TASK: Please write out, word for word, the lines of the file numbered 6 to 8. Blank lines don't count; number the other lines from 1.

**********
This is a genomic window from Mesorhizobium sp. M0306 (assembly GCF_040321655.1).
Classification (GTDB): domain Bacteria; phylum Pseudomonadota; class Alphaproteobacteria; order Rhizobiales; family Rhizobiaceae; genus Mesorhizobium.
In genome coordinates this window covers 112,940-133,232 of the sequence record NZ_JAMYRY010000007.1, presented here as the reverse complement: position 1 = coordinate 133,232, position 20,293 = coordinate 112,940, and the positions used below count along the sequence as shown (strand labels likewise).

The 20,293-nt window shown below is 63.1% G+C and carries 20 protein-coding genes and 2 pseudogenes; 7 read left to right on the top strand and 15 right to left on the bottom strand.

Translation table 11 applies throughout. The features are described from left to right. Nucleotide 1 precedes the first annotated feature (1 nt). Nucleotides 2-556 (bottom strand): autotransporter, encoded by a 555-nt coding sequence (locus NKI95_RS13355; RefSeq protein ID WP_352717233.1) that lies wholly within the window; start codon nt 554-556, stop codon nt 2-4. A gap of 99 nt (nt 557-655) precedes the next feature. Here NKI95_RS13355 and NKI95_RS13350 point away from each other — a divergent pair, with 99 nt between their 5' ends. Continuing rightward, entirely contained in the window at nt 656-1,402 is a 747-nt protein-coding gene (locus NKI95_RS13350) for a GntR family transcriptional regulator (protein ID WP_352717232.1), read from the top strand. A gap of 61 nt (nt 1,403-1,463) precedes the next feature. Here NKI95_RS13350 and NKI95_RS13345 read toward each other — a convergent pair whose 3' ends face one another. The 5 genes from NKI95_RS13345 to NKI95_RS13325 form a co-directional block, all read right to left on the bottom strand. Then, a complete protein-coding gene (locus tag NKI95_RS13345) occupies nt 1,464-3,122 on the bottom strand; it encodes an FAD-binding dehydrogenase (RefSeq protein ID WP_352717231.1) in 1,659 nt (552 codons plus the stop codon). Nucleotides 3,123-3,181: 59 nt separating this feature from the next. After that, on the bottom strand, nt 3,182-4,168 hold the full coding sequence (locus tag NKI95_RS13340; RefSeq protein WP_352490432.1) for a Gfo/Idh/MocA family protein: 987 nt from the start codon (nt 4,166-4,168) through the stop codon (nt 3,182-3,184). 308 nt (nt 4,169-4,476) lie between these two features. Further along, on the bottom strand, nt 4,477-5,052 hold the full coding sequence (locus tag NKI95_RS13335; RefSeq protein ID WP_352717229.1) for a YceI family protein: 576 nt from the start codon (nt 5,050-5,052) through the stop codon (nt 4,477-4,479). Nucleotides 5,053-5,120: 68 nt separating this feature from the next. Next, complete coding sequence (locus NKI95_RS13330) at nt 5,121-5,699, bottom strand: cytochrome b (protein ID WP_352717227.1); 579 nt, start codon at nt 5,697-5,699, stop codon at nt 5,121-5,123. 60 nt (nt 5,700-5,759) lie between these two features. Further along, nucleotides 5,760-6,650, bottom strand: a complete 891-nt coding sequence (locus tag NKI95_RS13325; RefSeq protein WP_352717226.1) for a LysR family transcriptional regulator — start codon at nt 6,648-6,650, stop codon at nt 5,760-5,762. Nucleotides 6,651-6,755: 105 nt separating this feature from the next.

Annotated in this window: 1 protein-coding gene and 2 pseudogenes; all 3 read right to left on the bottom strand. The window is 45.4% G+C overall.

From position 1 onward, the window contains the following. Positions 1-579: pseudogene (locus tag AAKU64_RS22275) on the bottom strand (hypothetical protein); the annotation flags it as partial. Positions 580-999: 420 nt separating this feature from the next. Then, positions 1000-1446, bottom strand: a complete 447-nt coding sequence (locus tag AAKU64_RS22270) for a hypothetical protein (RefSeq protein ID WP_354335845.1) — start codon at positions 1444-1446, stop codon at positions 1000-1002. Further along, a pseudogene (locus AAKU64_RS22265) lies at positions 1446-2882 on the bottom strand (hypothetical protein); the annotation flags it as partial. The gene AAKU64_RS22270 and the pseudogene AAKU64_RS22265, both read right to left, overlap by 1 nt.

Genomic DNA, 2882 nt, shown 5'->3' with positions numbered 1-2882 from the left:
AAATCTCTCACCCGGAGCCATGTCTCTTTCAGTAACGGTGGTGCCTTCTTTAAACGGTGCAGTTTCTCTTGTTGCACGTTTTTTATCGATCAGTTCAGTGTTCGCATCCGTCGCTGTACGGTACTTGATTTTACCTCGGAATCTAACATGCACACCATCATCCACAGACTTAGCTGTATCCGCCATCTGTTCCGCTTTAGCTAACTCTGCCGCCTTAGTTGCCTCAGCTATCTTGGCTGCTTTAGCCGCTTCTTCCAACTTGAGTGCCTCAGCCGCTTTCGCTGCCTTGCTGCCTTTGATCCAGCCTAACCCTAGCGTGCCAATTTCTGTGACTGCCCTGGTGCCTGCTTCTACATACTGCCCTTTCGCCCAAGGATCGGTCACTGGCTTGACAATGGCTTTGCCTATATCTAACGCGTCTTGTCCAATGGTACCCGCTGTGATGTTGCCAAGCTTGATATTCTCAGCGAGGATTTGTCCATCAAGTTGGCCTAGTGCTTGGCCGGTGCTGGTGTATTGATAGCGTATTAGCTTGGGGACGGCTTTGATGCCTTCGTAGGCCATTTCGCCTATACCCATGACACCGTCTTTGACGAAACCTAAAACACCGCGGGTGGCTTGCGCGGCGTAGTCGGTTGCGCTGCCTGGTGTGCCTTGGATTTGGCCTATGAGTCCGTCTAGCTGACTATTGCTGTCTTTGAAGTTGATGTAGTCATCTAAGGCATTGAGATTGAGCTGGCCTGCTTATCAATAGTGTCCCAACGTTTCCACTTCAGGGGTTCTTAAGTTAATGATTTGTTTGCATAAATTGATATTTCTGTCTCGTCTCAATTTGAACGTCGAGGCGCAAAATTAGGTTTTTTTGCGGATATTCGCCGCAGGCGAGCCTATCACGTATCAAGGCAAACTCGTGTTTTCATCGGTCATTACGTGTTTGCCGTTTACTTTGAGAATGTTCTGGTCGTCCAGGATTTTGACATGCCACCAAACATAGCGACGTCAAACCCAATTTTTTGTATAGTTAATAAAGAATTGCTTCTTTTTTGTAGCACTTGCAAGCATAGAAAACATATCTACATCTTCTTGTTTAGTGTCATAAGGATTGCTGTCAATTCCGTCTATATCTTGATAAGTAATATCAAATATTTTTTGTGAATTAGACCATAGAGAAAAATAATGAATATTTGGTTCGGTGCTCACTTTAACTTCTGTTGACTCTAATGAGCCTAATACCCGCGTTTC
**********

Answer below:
Annotated in this window: 1 protein-coding gene and 2 pseudogenes; all 3 read right to left on the bottom strand. The window is 45.4% G+C overall.

From position 1 onward, the window contains the following. Positions 1-579: pseudogene (locus tag AAKU64_RS22275) on the bottom strand (hypothetical protein); the annotation flags it as partial. Positions 580-999: 420 nt separating this feature from the next. Then, positions 1000-1446, bottom strand: a complete 447-nt coding sequence (locus tag AAKU64_RS22270) for a hypothetical protein (RefSeq protein ID WP_354335845.1) — start codon at positions 1444-1446, stop codon at positions 1000-1002. Further along, a pseudogene (locus AAKU64_RS22265) lies at positions 1446-2882 on the bottom strand (hypothetical protein); the annotation flags it as partial. The gene AAKU64_RS22270 and the pseudogene AAKU64_RS22265, both read right to left, overlap by 1 nt.

Genomic DNA, 2882 nt, shown 5'->3' with positions numbered 1-2882 from the left: